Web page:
“Winter,” a Poem by Walter de la Mare

Jan 21, 2022 | Posted by Jennifer

Today’s featured poem is composed by Walter de la Mare, the poet who also crafted “Some One,” a poem encountered in Level 2 of IEW’s Linguistic Development through Poetry Memorization. After you finish it, look over some of the many techniques incorporated in this brief three-stanza poem, and unpack a few to share with your students.



by Walter de la Mare

And the robin flew

Into the air, the air,

The white mist through;

And small and rare

The night-frost fell

Into the calm and misty dell.


And the dusk gathered low,

And the silver moon and stars

On the frozen snow

Drew taper bars,

Kindled winking fires

In the hooded briers.


And the sprawling Bear

Growled deep in the sky;

And Orion’s hair

Streamed sparkling by:

But the North sighed low,

“Snow, snow, more snow!”


As you reflect on the poem, consider the scope and vantage point of each stanza. In the first, the reader focuses on a single creature, a robin, that is contrasted against the winter white. As dusk begins to fall in the second stanza, the reader’s gaze expands to take in even more beauty: the heavenly objects of moon and stars. In the final stanza, the reader’s perspective broadens even more when the poet draws attention to more heavenly features, the constellations Ursa Major, Orion, and even oblique mention of the North Star when de la Mare writes, “But the North sighed low.”

Beginning the poem with the word “and” causes readers to feel as if they are seeing the scenery in medias res. The poem feels calm and cold, and the reader can easily visualize the spot. While it all feels still and peaceful, the final lines remind the reader that winter isn’t yet done.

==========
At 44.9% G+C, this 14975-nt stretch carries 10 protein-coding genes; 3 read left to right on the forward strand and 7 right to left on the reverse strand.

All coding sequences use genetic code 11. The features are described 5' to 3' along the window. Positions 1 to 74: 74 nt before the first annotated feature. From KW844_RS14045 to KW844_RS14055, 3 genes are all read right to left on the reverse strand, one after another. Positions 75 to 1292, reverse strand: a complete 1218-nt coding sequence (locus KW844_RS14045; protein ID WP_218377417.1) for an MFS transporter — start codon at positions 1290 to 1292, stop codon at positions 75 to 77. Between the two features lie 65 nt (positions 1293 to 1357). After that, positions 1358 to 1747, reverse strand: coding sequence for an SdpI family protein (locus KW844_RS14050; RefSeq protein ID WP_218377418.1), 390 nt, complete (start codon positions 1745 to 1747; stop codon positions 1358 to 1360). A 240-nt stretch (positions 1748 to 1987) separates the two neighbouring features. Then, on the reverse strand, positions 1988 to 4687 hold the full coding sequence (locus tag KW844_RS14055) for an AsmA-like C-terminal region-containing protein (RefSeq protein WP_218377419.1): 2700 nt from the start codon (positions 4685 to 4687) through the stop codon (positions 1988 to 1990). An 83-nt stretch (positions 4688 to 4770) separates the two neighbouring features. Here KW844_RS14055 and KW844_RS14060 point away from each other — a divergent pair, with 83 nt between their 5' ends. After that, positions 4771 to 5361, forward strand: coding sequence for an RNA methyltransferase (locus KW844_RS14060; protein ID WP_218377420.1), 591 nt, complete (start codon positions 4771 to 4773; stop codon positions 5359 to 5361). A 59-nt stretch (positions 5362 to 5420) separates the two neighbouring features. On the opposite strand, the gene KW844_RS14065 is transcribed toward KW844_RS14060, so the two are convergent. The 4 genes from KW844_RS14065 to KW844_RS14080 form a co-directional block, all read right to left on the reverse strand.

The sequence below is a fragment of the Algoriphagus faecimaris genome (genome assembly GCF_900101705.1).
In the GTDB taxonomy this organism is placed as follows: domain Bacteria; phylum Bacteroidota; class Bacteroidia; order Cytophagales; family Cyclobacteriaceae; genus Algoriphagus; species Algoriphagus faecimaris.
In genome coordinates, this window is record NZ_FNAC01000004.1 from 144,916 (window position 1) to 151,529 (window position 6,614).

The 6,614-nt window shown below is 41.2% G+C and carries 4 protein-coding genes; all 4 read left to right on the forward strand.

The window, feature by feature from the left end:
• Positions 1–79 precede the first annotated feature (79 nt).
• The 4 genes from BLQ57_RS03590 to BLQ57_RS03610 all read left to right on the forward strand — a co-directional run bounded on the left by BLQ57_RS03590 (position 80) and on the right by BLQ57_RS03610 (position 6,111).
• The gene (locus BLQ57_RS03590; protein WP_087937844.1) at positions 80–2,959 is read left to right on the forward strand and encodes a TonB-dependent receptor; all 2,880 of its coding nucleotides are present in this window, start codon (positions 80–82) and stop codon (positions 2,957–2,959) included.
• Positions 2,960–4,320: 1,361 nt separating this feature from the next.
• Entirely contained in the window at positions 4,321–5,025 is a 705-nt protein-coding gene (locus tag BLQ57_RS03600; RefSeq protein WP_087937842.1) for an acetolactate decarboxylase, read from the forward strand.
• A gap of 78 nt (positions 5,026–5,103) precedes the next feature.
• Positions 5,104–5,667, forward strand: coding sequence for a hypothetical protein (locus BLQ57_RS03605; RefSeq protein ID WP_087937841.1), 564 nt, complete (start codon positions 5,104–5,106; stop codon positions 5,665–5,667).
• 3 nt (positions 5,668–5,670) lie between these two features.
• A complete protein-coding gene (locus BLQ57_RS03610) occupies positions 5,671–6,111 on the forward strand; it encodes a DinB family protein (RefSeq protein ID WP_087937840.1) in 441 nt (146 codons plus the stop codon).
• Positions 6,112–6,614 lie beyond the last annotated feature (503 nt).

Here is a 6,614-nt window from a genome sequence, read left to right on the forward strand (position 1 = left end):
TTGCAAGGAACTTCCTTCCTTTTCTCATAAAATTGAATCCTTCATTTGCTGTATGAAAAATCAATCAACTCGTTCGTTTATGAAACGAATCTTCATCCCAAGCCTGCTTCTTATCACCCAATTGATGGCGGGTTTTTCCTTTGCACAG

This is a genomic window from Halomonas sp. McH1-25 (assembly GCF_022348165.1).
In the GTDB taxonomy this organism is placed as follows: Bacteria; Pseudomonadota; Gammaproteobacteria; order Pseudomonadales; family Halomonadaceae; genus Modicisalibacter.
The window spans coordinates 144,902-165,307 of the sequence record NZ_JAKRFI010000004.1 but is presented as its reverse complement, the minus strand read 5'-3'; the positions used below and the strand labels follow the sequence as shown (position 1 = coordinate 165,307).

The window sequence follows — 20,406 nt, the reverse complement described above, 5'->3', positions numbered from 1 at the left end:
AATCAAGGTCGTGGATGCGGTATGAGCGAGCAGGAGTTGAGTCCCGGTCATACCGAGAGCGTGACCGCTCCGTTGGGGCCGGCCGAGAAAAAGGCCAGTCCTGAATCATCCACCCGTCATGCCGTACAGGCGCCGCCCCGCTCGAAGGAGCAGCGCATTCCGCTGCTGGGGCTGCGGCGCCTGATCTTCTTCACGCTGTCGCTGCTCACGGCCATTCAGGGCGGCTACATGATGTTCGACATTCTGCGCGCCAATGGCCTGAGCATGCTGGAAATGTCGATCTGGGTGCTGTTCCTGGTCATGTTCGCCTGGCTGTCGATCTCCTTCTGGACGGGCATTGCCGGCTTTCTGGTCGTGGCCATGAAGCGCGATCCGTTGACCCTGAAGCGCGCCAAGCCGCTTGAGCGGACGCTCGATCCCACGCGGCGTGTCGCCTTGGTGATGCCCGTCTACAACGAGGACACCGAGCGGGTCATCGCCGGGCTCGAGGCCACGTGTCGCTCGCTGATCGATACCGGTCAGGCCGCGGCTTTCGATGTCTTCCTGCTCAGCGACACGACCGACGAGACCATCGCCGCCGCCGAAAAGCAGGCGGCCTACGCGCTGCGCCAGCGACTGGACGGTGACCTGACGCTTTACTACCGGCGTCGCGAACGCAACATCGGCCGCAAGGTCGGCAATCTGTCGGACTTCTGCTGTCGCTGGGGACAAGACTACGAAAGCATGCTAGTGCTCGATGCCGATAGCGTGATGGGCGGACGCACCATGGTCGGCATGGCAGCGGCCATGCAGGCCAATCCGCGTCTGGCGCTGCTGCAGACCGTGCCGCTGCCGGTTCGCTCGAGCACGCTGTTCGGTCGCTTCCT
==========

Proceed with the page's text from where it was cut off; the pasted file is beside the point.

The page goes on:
Poems are wonderful ways to share compact yet powerful packets of stylistic techniques and vocabulary. In this short piece readers encounter repetition, dual adjectives, alliteration, onomatopoeia, personification, and vocabulary, just to name a few. Don’t feel as if you need to point out all of them to your students, but take time to notice and appreciate a few of them. To draw in a bit of science, consider having a night sky viewing where you point out the heavenly bodies mentioned in the poem.

If you would like to share more poetry with your students, including de la Mare’s charming “Some One,” check out Linguistic Development through Poetry Memorization. It’s a great way for students to build vocabulary, comprehension, and syntax. Check out a free sample of the course at this link.

Jennifer Mauser has always loved reading and writing and received a B.A. in English from the University of Kansas in 1991. Once she and her husband had children, they decided to homeschool, and she put all her training to use in the home. In addition to homeschooling her children, Jennifer teaches IEW classes out of her home, coaches budding writers via email, and tutors students who struggle with dyslexia.

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